Hidden gems of the Grant Museum: Introducing ‘Specimen of the week’!
By Emma-Louise Nicholls, on 17 October 2011
Being majorly involved in our stupendously popular adoption scheme, I get to speak to a lot of our new members and potentials about their specimen choice. A phrase I hear a lot from people who have just arrived is “everything has already gone!” Oh so how untrue my friends. You see, the asset which endows the Grant Museum with its astounding atmospheric ambiance, is the Victorian ‘squeeze as many specimens in as possible’ display method. As a result, although we are approximately the size of 1/6th of a football pitch (apparently?) compared to the Natural History Museum in South Kensington which probably covers around 9000 football pitches, we have the same number of specimens on display to the public. Yes! I’m not making that up! (Except the 9000 football pitches… possibly…) So, is everything already adopted? Of COURSE not! Yes most of the very large articulated skeletons have gone but we have around 6,800 specimens on display and currently 201 adopters caring for a total of 213 adoptids. That leaves 6,587 orphans, and that is only counting the ones on display. There are a further 61,200 orphans back stage that us Grant Museum staff have to cater to the emotions for. What people are sadly missing in their excitement are the hidden gems of the Grant Museum. Of which, there are literally thousands. You just have to look more closely…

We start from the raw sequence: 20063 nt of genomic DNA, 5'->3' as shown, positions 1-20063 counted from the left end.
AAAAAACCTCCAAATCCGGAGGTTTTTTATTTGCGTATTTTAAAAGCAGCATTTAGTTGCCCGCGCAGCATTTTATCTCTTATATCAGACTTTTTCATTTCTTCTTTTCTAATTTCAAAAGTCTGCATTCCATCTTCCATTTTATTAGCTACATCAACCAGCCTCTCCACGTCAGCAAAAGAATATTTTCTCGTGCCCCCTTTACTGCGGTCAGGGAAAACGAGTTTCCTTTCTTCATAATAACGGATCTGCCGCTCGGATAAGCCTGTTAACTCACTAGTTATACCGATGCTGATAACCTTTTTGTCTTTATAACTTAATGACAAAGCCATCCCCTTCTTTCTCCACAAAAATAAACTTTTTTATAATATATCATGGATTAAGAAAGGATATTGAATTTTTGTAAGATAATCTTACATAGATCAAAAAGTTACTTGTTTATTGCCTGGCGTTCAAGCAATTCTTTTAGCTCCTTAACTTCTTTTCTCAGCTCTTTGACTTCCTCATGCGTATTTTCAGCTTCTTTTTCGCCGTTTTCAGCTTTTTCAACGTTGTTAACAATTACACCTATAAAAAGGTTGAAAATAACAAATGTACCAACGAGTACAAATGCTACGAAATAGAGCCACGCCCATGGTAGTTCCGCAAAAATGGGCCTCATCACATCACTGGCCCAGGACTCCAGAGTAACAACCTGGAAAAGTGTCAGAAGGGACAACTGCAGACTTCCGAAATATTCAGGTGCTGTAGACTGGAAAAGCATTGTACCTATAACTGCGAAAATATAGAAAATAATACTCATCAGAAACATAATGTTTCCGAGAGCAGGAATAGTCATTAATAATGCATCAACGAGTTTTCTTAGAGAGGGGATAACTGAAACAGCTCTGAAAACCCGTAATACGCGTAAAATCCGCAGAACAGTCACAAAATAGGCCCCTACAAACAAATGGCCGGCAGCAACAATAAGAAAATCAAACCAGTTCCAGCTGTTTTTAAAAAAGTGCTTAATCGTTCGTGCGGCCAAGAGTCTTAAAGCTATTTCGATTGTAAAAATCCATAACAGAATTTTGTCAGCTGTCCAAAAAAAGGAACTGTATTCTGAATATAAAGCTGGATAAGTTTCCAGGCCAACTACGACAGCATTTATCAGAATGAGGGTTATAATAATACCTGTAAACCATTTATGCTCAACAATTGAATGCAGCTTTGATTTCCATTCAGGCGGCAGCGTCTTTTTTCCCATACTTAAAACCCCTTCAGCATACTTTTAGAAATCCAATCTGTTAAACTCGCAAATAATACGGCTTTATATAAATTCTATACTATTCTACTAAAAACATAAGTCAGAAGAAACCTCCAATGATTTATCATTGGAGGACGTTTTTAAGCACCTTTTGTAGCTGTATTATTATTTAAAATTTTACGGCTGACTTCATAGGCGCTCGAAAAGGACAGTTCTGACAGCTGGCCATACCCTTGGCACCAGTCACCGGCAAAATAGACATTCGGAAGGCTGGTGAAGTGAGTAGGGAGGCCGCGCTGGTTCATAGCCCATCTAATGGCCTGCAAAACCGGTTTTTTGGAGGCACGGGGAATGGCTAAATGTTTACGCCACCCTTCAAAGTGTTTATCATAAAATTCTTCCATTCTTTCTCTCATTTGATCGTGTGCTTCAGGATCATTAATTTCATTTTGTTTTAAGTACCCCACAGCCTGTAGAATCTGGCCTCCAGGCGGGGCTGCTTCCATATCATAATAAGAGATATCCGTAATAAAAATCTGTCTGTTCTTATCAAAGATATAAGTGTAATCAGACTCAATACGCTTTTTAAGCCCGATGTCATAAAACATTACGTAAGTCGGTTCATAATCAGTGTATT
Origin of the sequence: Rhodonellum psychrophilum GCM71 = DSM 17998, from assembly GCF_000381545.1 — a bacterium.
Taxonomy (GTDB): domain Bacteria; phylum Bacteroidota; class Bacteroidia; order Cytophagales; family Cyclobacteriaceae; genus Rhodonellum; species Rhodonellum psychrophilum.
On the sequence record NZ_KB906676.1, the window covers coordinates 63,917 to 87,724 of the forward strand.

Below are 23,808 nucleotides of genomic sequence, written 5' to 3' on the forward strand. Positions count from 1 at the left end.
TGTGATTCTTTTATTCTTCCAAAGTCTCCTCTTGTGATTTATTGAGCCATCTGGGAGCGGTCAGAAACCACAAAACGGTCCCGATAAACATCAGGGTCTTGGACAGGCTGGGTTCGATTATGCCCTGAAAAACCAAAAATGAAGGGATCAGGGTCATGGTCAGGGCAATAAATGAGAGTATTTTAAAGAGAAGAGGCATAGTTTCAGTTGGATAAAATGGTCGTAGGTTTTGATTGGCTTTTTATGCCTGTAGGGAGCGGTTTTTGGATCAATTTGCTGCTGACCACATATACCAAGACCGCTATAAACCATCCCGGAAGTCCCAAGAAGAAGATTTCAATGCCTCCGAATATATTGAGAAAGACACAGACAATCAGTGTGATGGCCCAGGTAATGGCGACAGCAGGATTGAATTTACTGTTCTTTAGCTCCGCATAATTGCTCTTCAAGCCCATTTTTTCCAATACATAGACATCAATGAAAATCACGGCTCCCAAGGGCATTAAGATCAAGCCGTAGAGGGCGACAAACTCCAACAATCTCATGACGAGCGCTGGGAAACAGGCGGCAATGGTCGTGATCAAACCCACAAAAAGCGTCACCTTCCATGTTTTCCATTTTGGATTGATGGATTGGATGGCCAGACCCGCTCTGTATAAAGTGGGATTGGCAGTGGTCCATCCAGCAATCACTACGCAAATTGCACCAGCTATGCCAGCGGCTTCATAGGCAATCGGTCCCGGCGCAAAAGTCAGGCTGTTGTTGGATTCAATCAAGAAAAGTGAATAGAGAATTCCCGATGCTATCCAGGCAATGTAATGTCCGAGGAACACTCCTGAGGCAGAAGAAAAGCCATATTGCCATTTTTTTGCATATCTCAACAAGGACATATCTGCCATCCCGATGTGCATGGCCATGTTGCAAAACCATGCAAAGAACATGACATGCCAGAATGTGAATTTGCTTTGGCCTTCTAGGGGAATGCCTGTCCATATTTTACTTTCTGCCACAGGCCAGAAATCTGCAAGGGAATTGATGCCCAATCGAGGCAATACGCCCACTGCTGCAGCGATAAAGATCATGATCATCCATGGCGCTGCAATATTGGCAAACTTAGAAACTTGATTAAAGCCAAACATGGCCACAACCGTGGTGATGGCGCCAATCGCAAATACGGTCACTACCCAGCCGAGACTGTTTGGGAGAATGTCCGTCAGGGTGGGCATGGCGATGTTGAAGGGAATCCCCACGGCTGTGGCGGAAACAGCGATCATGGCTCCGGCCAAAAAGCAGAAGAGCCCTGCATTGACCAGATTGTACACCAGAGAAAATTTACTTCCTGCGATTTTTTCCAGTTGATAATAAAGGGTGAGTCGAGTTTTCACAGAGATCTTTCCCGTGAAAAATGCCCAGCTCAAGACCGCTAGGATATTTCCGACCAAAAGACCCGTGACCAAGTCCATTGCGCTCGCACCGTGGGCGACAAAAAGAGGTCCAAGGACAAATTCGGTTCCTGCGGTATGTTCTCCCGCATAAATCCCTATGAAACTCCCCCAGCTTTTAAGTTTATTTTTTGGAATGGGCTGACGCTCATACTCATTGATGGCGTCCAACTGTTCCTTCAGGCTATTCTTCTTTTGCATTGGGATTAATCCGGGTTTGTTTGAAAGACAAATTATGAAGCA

It is as a result of all these shenanigans, that I have decided to write a short weekly blog naming a ‘Specimen of the week’!! HOORAH!! It will feature any specimen at all and is not related to the adoption scheme so will cover orphans and adopted specimens alike plus the odd specimen from our stores which would otherwise be unseen by a wider audience than specialists. And us. It’s purpose is to tell the story, in the format of five short but world rocking facts, of a funky specimen deemed fantastic enough to warrant the attention, (so clearly I have thousands of weeks worth of material) and put it online to cheer up your Monday mornings. Yes dear readers- it is *all* for you.
This week’s specimen? Remember Mario Brothers? You know the 1 up mushroom that would seemingly come flying up out of your head whenever you collected some vital item of point gaining importance? Well, we have one! An actual specimen! His name? The SPONGE CRAB!! Here, on the right, is an image of the little fellow –>
How cute is HE!?? So here goes, the first set of five funky specimen facts:
1) Juvenile sponge crabs use their claws to cut pieces of sponge to size, and then carry them around on their backs for camouflage.
2) The crab flips its rear leg pair up over its body to hold the sponge, which is still living, in place.
3) A desperate sponge crab without a suitable sponge to cut, once carried around an old flip-flop.
4) Contrary to popular belief, it was in fact a cartoon mushroom that appeared in the popular game Mario Brothers, and not a sponge crab.
5) There are five extant species of sponge crab plus two further species known only from the fossil record.
So there you have it. He’d love to meet you if you pop in to the museum. He’s a playful thing with the cutest expression, and is still carrying (as you can see over on the left) his sponge hat camouflage. See if you can find him?
I’d be delighted to take requests for next week’s specimen of the week, feel free to write your suggestion in the comments. Or if there is a cool animal you want to know more about, I’ll see if we have one!